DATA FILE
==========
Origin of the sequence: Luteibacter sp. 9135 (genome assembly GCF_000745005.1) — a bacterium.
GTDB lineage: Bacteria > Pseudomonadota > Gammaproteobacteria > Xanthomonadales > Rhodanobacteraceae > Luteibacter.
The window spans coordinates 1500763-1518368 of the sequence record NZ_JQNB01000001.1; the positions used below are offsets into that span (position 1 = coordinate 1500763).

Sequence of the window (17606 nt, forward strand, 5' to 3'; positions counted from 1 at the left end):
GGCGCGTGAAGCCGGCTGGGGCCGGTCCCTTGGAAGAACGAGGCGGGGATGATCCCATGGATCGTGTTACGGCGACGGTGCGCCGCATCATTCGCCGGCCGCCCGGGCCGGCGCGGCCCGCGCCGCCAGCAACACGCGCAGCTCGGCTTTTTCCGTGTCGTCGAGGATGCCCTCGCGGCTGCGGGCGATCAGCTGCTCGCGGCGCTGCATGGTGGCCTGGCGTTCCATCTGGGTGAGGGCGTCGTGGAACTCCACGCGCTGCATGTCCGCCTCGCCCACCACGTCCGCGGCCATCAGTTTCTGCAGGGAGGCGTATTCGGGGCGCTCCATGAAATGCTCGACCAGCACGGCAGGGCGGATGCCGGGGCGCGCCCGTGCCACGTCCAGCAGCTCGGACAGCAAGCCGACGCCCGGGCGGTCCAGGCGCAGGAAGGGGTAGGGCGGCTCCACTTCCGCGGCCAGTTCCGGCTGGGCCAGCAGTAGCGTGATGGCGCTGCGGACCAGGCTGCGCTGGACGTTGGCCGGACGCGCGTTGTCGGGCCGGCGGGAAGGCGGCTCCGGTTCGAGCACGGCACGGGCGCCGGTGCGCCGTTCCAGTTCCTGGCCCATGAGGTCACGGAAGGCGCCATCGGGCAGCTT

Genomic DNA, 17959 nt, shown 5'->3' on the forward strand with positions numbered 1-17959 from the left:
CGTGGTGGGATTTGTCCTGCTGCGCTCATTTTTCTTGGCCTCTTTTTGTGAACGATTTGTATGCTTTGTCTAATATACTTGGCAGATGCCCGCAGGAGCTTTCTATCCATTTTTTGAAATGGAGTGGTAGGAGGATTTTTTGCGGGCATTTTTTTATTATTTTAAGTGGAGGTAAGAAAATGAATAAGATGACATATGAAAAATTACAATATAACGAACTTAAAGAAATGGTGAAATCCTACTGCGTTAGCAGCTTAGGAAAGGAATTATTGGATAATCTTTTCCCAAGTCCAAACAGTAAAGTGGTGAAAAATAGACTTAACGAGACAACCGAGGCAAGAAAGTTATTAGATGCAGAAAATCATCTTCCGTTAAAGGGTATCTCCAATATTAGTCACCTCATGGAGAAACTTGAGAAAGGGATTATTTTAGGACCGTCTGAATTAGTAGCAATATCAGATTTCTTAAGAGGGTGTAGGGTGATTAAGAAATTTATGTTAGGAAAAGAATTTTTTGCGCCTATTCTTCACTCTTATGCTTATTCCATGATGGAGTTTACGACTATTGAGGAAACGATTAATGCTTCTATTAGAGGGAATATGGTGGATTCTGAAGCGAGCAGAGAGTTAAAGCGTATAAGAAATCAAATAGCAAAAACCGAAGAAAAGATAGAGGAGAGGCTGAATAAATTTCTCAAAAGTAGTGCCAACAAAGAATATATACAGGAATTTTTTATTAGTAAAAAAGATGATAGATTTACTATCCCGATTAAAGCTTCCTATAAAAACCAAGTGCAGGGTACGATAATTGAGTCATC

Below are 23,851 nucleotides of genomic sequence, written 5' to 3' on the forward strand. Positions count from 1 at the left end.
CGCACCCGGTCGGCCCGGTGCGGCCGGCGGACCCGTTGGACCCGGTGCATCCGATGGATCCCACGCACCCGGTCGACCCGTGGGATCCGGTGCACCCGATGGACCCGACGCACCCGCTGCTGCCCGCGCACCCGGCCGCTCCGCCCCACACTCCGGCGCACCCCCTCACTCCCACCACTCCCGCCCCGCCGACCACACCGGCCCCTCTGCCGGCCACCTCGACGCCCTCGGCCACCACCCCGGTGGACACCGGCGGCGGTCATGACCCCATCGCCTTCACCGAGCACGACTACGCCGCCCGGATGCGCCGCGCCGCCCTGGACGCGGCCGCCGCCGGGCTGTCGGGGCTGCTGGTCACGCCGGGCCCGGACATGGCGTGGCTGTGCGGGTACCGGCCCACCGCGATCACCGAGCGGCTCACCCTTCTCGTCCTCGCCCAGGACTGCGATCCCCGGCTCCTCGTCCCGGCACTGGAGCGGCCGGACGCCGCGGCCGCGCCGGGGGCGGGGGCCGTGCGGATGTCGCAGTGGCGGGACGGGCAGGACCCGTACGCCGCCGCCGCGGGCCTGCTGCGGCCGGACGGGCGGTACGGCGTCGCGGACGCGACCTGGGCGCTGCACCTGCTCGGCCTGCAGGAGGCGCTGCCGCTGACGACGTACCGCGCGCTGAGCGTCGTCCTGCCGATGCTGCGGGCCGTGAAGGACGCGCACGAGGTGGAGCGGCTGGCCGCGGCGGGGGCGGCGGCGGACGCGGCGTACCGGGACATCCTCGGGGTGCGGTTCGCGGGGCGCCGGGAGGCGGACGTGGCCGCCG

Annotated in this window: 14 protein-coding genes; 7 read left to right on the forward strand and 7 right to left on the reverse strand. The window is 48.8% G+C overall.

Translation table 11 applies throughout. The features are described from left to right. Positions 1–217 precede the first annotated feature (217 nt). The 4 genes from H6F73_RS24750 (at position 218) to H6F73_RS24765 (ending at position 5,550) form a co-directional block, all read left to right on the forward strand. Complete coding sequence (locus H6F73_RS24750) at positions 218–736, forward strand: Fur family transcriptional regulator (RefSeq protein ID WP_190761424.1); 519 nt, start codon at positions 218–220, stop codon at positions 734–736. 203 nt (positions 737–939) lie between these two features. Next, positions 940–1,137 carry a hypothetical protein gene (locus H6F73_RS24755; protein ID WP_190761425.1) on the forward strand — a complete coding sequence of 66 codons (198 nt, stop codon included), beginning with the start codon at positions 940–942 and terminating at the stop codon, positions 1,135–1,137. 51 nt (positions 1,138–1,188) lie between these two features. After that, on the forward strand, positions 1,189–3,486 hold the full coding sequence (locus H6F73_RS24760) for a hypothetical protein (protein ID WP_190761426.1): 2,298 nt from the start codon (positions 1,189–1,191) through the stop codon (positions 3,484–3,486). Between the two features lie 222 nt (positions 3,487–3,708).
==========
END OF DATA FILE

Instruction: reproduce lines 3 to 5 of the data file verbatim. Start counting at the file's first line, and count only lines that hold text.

The window spans coordinates 1500763-1518368 of the sequence record NZ_JQNB01000001.1; the positions used below are offsets into that span (position 1 = coordinate 1500763).

Sequence of the window (17606 nt, forward strand, 5' to 3'; positions counted from 1 at the left end):
GGCGCGTGAAGCCGGCTGGGGCCGGTCCCTTGGAAGAACGAGGCGGGGATGATCCCATGGATCGTGTTACGGCGACGGTGCGCCGCATCATTCGCCGGCCGCCCGGGCCGGCGCGGCCCGCGCCGCCAGCAACACGCGCAGCTCGGCTTTTTCCGTGTCGTCGAGGATGCCCTCGCGGCTGCGGGCGATCAGCTGCTCGCGGCGCTGCATGGTGGCCTGGCGTTCCATCTGGGTGAGGGCGTCGTGGAACTCCACGCGCTGCATGTCCGCCTCGCCCACCACGTCCGCGGCCATCAGTTTCTGCAGGGAGGCGTATTCGGGGCGCTCCATGAAATGCTCGACCAGCACGGCAGGGCGGATGCCGGGGCGCGCCCGTGCCACGTCCAGCAGCTCGGACAGCAAGCCGACGCCCGGGCGGTCCAGGCGCAGGAAGGGGTAGGGCGGCTCCACTTCCGCGGCCAGTTCCGGCTGGGCCAGCAGTAGCGTGATGGCGCTGCGGACCAGGCTGCGCTGGACGTTGGCCGGACGCGCGTTGTCGGGCCGGCGGGAAGGCGGCTCCGGTTCGAGCACGGCACGGGCGCCGGTGCGCCGTTCCAGTTCCTGGCCCATGAGGTCACGGAAGGCGCCATCGGGCAGCTT